'Health', 'illness' and 'medicine' are by no means static concepts. Their meaning has changed over time, and there is competition and conflict over what they mean. For example, in recent decades, health has come to mean much more the absence of disease. This is the age of healthy eating, sexual health, holistic health, healthy lifestyles and healthy living. We live in a time when medicine can mean homeopathy or acupuncture, as well as heart surgery and vaccinations. 'Health' is also something we seem to worry about, and panic over; recent years have witnessed high profile scares about eating beef, using the contraceptive pill and mobile phones, and giving babies the MMR vaccine. 'Health, Illness and Medicine' discusses key ideas and concepts developed by social scientists that can help us understand these, and other, aspects of our society.
Total contact hours: 44
Private study hours: 256
Total study hours: 300
Method of assessment
Main assessment methods
Coursework - Essay 1 (2500 words) - 35%
Coursework - Essay 2 (2500 words) - 35%
Examination, 2 hours - 30%
Barry, A and Yuill, C (2011) Understanding the Sociology of Health (2nd ed)
Gabe, J and Calnan, M (eds) (2009) The New Sociology of the Health Service
Gabe, J and Monaghan, L (2013) Key Concepts in Medical Sociology (2nd ed.), Los Angeles, Sage
Lupton, D (2000) The Imperative of Health: Public Health and the Regulated Body, London, Sage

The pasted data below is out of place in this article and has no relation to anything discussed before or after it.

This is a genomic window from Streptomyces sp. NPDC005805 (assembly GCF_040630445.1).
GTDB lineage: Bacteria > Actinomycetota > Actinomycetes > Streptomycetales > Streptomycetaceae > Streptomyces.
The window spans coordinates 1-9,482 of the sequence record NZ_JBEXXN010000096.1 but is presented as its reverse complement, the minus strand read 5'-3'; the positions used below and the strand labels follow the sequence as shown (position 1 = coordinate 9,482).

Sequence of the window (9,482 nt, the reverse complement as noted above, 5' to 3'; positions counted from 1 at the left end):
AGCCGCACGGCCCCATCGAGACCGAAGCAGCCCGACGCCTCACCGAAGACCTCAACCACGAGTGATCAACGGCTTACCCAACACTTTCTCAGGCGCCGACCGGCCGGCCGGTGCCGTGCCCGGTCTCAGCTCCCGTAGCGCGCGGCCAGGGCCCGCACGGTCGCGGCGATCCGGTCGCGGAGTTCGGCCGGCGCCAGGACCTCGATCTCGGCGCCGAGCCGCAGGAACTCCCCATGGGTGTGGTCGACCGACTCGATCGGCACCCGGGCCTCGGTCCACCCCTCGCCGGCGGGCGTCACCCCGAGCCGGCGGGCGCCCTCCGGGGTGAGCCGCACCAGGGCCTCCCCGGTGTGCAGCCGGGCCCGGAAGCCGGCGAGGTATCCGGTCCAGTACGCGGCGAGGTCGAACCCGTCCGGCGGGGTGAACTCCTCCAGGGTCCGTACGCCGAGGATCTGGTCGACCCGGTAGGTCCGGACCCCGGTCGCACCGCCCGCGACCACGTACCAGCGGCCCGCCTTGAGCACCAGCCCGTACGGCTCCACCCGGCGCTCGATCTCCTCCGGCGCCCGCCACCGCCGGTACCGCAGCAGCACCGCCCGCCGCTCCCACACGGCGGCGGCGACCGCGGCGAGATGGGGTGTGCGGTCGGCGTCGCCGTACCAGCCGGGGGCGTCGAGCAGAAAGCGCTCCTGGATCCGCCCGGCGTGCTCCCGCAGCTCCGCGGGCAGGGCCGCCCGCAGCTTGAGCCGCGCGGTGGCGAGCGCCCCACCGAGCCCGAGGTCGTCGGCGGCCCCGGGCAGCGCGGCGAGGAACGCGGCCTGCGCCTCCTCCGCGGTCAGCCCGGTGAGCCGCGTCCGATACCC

Nettleton, S (2013) The Sociology of Health and Illness, Cambridge, Polity, (3rd ed.)
Wainwright, D (ed) (2008) A Sociology of Health London, Sage (core text)
See the library reading list for this module (Canterbury)
The intended subject specific learning outcomes are as follows.
On successfully completing the module students will be able to:
1.describe and critically analyse the ways in which concepts of health, illness and medicine are constructed and contested;
2.demonstrate detailed knowledge of key sociology theories concerning health, illness and medicine;
3.demonstrate detailed familiarity with current debates about the development of medicine and the medical profession;
4.engage with contemporary debates concerning health and illness, about 'health panics', the politics of behaviour modification, and new forms of illness;
5.demonstrate a high capacity in the application of social science theory and research evidence to understandings of health, illness and medicine.
The intended generic learning outcomes are as follows. On successfully completing the module students will be able to:
1.organise information in a clear and coherent manner.
2.demonstrate critical thinking, analysis and synthesis
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